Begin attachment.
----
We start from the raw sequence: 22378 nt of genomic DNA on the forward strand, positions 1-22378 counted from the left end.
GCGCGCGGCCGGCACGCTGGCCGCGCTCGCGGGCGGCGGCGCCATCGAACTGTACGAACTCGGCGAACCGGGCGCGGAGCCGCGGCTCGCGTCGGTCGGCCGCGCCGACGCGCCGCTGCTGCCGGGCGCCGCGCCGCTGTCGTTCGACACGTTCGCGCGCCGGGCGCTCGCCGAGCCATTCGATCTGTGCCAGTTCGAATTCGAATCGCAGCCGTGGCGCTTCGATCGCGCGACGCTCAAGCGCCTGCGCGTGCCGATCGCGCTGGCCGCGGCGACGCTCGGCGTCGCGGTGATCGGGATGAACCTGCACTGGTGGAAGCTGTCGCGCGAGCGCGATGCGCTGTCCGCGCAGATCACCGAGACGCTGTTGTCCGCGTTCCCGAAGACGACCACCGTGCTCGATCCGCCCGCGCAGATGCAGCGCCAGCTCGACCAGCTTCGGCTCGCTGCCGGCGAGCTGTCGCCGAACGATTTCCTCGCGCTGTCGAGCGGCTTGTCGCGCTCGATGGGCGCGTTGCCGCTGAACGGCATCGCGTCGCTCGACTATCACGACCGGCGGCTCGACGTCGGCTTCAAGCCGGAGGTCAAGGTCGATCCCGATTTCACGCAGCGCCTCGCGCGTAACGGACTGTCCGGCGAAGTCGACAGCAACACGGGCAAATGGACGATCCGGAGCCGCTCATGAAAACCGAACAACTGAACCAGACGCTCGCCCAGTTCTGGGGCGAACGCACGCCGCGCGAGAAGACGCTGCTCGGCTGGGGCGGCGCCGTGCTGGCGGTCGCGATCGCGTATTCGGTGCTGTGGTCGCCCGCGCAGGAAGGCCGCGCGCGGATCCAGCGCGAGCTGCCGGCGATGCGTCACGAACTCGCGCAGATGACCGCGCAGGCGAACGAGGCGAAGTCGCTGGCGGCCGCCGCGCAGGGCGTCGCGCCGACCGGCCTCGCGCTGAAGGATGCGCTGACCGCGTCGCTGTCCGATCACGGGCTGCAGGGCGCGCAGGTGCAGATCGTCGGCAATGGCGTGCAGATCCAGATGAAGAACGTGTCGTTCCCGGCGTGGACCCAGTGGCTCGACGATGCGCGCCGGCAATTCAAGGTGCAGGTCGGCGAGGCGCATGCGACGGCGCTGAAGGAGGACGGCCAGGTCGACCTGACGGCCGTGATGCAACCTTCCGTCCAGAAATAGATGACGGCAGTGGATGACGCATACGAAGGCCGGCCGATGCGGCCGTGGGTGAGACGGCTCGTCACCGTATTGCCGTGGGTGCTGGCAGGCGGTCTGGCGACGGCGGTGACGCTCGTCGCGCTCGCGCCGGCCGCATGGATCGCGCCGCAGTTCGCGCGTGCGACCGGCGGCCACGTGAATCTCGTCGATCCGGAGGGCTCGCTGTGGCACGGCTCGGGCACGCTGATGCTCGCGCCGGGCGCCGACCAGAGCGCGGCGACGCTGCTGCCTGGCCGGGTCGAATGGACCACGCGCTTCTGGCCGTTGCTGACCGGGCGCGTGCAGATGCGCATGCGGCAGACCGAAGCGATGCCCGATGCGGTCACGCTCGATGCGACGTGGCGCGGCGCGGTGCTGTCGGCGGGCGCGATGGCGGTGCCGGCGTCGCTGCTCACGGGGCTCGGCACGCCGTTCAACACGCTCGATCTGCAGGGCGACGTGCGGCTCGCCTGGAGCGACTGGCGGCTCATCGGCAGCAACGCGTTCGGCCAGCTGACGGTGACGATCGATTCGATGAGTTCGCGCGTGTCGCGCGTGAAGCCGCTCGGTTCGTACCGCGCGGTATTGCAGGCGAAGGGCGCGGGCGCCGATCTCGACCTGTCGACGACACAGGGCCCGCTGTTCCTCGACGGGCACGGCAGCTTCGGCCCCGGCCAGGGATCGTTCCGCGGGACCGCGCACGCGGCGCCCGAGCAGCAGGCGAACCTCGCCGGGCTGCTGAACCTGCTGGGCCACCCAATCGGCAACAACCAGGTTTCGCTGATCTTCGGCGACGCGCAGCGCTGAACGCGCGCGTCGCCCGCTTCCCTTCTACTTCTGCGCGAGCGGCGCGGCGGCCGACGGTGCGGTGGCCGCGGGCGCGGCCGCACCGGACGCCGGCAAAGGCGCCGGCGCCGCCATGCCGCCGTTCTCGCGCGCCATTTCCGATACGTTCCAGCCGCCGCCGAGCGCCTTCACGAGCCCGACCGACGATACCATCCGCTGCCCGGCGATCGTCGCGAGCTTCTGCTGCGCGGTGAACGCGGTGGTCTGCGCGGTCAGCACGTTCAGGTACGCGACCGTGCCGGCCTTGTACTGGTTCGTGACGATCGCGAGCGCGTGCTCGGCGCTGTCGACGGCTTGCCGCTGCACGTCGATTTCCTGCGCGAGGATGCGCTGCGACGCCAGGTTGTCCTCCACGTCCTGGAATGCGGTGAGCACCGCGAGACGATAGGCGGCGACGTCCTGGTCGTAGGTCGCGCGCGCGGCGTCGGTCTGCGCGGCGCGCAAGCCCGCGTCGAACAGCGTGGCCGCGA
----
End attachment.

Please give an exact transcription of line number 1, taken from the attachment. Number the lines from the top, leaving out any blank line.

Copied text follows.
We start from the raw sequence: 22378 nt of genomic DNA on the forward strand, positions 1-22378 counted from the left end.